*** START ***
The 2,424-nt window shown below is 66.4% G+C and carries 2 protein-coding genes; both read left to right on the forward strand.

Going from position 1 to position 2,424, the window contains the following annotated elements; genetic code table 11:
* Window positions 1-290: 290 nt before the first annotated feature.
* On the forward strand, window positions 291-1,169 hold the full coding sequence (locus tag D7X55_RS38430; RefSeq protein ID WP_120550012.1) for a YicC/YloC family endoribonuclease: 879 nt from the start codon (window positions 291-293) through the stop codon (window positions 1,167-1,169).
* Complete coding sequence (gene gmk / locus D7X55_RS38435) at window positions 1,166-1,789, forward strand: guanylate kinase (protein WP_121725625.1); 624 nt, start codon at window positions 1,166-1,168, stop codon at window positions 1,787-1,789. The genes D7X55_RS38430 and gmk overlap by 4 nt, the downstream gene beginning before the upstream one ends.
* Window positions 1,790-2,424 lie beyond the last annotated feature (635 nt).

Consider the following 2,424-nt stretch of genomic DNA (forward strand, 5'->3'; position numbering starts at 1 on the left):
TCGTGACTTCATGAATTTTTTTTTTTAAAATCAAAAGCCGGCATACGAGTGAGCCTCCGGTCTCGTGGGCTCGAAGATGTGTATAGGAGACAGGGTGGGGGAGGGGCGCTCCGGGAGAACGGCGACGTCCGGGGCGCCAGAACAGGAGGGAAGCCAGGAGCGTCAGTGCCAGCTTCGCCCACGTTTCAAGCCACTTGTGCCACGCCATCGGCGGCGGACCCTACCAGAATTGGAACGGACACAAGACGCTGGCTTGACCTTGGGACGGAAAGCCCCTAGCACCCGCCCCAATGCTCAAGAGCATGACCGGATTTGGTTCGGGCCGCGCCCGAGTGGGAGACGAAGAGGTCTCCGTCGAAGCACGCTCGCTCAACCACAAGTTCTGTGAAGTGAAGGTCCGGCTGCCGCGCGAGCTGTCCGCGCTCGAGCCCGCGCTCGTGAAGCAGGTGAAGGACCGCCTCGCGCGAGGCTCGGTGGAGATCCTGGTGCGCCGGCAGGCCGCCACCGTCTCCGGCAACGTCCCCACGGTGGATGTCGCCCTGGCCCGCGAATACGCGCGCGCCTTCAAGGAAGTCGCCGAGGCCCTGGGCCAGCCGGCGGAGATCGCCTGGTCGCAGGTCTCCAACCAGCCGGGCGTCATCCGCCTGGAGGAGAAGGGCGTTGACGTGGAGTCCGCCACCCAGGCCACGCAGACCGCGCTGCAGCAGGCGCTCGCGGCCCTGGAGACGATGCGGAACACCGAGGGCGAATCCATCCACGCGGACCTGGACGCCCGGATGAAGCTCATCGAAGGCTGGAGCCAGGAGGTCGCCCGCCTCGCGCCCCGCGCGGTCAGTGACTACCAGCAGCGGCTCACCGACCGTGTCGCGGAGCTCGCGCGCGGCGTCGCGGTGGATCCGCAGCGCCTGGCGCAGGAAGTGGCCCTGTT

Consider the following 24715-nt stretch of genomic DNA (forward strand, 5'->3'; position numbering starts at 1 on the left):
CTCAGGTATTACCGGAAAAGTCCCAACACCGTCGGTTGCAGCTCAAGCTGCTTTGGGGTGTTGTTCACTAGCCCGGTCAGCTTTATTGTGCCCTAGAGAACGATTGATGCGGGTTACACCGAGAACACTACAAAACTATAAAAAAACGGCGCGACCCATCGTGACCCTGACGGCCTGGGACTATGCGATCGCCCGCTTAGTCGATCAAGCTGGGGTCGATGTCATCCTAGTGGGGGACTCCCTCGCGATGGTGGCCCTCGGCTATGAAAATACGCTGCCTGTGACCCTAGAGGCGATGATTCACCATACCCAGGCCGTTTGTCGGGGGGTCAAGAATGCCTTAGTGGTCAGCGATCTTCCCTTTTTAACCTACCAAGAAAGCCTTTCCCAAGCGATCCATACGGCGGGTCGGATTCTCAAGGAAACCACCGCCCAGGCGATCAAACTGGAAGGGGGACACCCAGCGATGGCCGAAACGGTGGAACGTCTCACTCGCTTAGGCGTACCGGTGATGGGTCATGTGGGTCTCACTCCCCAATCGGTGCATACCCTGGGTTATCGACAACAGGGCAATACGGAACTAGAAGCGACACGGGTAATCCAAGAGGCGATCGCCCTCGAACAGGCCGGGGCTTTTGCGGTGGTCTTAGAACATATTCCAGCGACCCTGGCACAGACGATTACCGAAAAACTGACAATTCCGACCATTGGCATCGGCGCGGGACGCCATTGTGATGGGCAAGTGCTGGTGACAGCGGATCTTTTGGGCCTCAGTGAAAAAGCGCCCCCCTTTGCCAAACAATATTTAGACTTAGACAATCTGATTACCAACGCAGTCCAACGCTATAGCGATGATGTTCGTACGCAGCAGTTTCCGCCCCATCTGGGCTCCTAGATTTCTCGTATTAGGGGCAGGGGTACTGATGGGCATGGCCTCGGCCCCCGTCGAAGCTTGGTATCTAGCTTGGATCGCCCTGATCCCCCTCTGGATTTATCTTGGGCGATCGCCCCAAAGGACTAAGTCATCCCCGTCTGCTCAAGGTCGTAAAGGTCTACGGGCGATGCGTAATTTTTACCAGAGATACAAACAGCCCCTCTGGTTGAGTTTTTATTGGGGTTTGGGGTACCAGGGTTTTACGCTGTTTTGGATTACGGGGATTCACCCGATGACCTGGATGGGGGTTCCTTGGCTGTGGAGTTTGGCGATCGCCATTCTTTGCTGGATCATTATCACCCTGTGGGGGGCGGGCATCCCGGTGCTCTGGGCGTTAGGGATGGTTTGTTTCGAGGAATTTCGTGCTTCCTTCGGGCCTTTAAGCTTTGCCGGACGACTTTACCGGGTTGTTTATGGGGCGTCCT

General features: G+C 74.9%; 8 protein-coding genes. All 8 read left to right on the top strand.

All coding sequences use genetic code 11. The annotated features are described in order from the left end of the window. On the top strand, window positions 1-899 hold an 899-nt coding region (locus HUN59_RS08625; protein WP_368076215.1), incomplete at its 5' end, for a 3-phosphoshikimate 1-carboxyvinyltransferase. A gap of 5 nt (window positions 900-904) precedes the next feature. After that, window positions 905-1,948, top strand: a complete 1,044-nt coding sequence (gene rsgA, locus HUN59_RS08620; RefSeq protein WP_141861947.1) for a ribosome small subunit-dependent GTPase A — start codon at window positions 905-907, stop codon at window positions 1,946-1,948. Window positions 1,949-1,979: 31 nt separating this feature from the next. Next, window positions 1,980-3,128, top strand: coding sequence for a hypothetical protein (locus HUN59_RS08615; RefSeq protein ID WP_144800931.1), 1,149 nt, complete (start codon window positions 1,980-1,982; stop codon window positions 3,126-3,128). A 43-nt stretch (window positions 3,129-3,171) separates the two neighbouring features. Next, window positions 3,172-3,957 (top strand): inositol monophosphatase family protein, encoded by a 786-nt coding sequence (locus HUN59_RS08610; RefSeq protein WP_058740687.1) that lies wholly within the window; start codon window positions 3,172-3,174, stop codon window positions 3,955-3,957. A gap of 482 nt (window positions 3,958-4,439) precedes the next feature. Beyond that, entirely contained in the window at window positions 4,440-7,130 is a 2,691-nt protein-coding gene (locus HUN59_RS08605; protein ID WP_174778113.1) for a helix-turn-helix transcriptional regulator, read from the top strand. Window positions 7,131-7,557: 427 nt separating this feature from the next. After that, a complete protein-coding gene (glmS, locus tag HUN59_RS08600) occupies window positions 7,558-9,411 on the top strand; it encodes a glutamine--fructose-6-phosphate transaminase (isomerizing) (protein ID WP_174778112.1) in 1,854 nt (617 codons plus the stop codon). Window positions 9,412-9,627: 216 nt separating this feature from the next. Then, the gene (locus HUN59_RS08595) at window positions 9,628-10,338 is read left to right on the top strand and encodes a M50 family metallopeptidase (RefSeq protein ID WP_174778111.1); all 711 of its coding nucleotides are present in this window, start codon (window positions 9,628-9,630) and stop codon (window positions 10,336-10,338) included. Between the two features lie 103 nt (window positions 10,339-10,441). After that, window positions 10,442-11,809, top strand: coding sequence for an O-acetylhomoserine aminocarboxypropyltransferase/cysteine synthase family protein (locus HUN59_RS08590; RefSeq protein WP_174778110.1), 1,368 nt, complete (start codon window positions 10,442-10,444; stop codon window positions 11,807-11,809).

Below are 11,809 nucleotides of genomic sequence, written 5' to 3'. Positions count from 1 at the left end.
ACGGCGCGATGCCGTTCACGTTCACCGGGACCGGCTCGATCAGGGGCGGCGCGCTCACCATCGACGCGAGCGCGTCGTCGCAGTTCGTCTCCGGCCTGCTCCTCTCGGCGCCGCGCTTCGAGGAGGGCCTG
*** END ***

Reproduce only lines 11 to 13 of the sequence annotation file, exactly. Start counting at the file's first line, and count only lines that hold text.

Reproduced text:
General features: G+C 74.9%; 8 protein-coding genes. All 8 read left to right on the top strand.

All coding sequences use genetic code 11. The annotated features are described in order from the left end of the window. On the top strand, window positions 1-899 hold an 899-nt coding region (locus HUN59_RS08625; protein WP_368076215.1), incomplete at its 5' end, for a 3-phosphoshikimate 1-carboxyvinyltransferase. A gap of 5 nt (window positions 900-904) precedes the next feature. After that, window positions 905-1,948, top strand: a complete 1,044-nt coding sequence (gene rsgA, locus HUN59_RS08620; RefSeq protein WP_141861947.1) for a ribosome small subunit-dependent GTPase A — start codon at window positions 905-907, stop codon at window positions 1,946-1,948. Window positions 1,949-1,979: 31 nt separating this feature from the next. Next, window positions 1,980-3,128, top strand: coding sequence for a hypothetical protein (locus HUN59_RS08615; RefSeq protein ID WP_144800931.1), 1,149 nt, complete (start codon window positions 1,980-1,982; stop codon window positions 3,126-3,128). A 43-nt stretch (window positions 3,129-3,171) separates the two neighbouring features. Next, window positions 3,172-3,957 (top strand): inositol monophosphatase family protein, encoded by a 786-nt coding sequence (locus HUN59_RS08610; RefSeq protein WP_058740687.1) that lies wholly within the window; start codon window positions 3,172-3,174, stop codon window positions 3,955-3,957. A gap of 482 nt (window positions 3,958-4,439) precedes the next feature. Beyond that, entirely contained in the window at window positions 4,440-7,130 is a 2,691-nt protein-coding gene (locus HUN59_RS08605; protein ID WP_174778113.1) for a helix-turn-helix transcriptional regulator, read from the top strand. Window positions 7,131-7,557: 427 nt separating this feature from the next. After that, a complete protein-coding gene (glmS, locus tag HUN59_RS08600) occupies window positions 7,558-9,411 on the top strand; it encodes a glutamine--fructose-6-phosphate transaminase (isomerizing) (protein ID WP_174778112.1) in 1,854 nt (617 codons plus the stop codon). Window positions 9,412-9,627: 216 nt separating this feature from the next. Then, the gene (locus HUN59_RS08595) at window positions 9,628-10,338 is read left to right on the top strand and encodes a M50 family metallopeptidase (RefSeq protein ID WP_174778111.1); all 711 of its coding nucleotides are present in this window, start codon (window positions 9,628-9,630) and stop codon (window positions 10,336-10,338) included. Between the two features lie 103 nt (window positions 10,339-10,441). After that, window positions 10,442-11,809, top strand: coding sequence for an O-acetylhomoserine aminocarboxypropyltransferase/cysteine synthase family protein (locus HUN59_RS08590; RefSeq protein WP_174778110.1), 1,368 nt, complete (start codon window positions 10,442-10,444; stop codon window positions 11,807-11,809).

Below are 11,809 nucleotides of genomic sequence, written 5' to 3'. Positions count from 1 at the left end.